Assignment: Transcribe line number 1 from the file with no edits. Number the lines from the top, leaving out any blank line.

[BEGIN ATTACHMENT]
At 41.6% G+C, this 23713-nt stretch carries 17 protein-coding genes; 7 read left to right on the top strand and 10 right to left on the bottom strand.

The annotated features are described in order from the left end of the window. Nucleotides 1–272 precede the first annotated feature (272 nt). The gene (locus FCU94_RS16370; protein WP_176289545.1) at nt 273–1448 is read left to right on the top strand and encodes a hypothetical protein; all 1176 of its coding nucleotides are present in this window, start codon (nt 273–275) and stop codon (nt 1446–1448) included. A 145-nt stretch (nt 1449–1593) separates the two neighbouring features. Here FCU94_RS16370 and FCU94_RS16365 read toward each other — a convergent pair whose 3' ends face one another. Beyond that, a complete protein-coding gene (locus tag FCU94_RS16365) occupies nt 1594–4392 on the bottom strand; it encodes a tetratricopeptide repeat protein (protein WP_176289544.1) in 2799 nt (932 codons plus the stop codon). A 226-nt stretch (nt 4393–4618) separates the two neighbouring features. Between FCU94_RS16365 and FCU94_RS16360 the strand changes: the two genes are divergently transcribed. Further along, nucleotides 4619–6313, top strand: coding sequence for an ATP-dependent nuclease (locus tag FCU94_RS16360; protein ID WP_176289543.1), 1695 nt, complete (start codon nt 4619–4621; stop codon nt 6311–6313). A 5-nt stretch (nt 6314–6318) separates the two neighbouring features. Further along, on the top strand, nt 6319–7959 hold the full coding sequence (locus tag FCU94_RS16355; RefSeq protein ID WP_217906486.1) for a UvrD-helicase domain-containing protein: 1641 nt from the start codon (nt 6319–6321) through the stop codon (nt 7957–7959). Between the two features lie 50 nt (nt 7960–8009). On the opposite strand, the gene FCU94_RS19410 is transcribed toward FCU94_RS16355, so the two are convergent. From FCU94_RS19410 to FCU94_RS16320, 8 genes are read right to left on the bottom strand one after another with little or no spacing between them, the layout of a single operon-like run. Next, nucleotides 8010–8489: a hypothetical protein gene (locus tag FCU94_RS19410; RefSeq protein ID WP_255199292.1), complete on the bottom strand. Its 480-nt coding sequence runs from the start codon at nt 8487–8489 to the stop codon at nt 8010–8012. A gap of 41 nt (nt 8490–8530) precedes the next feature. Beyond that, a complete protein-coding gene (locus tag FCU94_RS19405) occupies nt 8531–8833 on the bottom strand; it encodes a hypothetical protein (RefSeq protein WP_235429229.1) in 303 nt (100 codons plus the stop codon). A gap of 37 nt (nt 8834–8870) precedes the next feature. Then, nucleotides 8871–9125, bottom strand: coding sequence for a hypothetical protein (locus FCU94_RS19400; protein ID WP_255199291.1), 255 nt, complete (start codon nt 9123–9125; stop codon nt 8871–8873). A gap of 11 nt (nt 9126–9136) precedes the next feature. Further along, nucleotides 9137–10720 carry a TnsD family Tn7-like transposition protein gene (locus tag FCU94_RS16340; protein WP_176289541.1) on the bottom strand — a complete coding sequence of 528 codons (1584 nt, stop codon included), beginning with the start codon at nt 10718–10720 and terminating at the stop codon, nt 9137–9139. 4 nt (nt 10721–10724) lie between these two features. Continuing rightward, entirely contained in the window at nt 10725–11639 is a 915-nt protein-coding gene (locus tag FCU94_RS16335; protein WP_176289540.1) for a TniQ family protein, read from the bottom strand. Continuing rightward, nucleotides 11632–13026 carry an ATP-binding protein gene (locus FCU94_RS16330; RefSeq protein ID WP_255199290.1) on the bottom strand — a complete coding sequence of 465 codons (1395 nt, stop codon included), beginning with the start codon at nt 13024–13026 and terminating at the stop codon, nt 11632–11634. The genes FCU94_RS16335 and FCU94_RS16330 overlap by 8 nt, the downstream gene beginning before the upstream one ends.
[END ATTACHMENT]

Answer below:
At 41.6% G+C, this 23713-nt stretch carries 17 protein-coding genes; 7 read left to right on the top strand and 10 right to left on the bottom strand.